Dr. Richard Diehl is our inaugural Director of Operations

Maxime Lamoureux St-HilaireNews & Events

Dr. Richard Diehl is the inaugural Director of Operations of BEARC

The Boundary End Archaeology Research Center (BEARC) is proud to announce that Dr. Richard “Dick” Diehl has accepted the role of Director of Operations for the period of February 2020 – 2022. Dr. Diehl is from Pennsylvania, where he completed all of his schooling, obtaining his B.Sc., M.Sc., and Ph.D. (1969) from Pennsylvania State University.

Dr. Diehl has taught at California State College (1967-68), University of Missouri (1968-86), and University of Alabama (1986-2006), where also served as the Acting Director of the School of Music (1997-98) and the Executive Director of the University Museums (1998-2004). Dr. Diehl is now Professor Emeritus of Anthropology at the University of Alabama, where he kept teaching until 2009. Dr. Diehl was also Acting Director of Precolumbian Studies at Dumbarton Oaks (1994-95). BEARC is incredibly fortunate to have him bringing such a wealth of experience to help grow the center.

Dr. Diehl was a longtime friend of George and Gene Stuart, having met them in the early 1980’s while at Dumbarton Oaks. Dick collaborated with George on different projects, including bringing him to Alabama to give talks. As the research center’s Director of Operations, Dr. Diehl is dedicated to extending George’s legacy. He has been actively working in the library with our new Resident Librarian, Nancy Little (more on her below), organizing our teaching facility, and developing professional talks and a public outreach program. Dr. Diehl will also be helping BEARC apply for grants for bettering our facilities and George Stuart Residential Scholarship program. Notably, Dr. Diehl is also donating several thousand books to significantly expand our Western Mesoamerican collection.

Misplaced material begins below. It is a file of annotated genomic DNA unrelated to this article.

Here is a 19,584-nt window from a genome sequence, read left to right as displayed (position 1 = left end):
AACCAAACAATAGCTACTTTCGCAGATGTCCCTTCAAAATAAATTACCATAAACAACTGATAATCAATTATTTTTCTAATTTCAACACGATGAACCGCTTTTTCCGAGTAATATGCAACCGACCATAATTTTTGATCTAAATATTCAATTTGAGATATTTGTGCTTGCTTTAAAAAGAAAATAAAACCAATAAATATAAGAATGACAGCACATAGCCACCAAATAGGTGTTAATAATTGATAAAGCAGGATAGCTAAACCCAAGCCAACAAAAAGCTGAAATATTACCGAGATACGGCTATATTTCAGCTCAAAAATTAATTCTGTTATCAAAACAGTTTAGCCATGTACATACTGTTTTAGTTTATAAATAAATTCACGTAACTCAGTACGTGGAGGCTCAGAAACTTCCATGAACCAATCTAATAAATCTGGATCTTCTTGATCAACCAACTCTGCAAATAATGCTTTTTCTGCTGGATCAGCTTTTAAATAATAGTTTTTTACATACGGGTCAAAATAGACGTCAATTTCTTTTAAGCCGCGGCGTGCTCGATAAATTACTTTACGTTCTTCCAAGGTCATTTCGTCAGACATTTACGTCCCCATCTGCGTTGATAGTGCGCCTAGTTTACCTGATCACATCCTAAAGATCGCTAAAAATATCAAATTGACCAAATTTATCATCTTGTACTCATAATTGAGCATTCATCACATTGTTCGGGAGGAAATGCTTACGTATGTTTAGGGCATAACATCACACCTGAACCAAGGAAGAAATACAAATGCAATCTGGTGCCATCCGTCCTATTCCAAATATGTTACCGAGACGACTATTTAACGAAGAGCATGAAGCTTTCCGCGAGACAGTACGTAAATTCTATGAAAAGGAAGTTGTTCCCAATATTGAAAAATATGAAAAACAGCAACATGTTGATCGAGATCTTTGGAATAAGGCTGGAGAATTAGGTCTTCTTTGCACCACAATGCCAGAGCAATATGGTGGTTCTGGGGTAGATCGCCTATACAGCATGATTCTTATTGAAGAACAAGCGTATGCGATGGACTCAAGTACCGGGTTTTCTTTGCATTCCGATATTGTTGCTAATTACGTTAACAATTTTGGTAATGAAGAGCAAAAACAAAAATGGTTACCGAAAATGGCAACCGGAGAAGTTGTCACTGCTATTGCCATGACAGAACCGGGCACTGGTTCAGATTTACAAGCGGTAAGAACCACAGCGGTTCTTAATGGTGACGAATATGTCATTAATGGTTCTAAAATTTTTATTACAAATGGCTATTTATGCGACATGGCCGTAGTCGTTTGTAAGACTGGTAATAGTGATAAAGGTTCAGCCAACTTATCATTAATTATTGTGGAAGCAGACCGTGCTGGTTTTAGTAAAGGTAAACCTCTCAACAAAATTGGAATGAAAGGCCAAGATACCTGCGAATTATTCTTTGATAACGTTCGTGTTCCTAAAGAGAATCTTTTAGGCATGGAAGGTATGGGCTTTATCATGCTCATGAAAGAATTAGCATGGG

Dr. Diehl has worked in several areas of Mesoamerica. After some early work in Pennsylvania, Dr. Diehl began his career in Mesoamerican archaeology at Teotihuacan (1961-64), after which he became the field director for the San Lorenzo Project directed by Dr. Michael D. Coe (1966-67), where he led his doctoral research. Dr. Diehl’s first research project after graduating with his Ph.D. was in the Maya Highlands, at Kaminaljuyu (1969), where he conducted settlement survey. (And watched the moon landing from Guatemala City.) Dr. Diehl then launched a long-term project at Tula (1970-80) leading him to become an preeminent expert on the Toltec Civilization. His final research projects were led at Matacapan (1982-84), in the Tuxtlas region of Veracruz, and at La Mojarra (1995), where he studied the Formative and Classic cultures of the Gulf of Mexico.

In addition to publishing a great many peer-reviewed articles and book chapters, Dr. Diehl has authored and (co-)edited several books, including: Studies of Ancient Tollan (1974), Tula: The Toltec Capital of Ancient Mexico (1983), Mesoamerica after the Decline of Teotihuacan, A.D. 700–900 (1989), and The Olmecs: America’s First Civilization (2003).

Nancy Little has also joined the BEARC team as resident librarian. Nancy studied History and English, loves books, and is fascinated by the Ancient Americas. As such, she is a perfect fit for the George Stuart Library. Nancy and Dick married in 2018. Together they share 6 children, 15 grandchildren, and 4 great-grandchildren. Ever since they married, Dick and Nancy have been on the road; they’ve travelled to Spain, Mexico, Belize, and many US states. While they love traveling (and were planning more trips for this summer), they consider themselves very fortunate to be able to quarantine in George’s bucolic farmhouse.

Dr. Richard Diehl will be giving the next virtual lecture for BEARC in July. More soon!

Nancy and Dick Diehl with Remi at Boundary End Center
Dr. Diehl and Nancy sitting by George Stuart's old Farmhouse, where they happily reside (along with Remi the friendly dog).
San Lorenzo Field Camp in 1967
Dr. Diehl, his son Rich, and his horse Relámpago Flojo at the San Lorenzo Field Camp in 1967.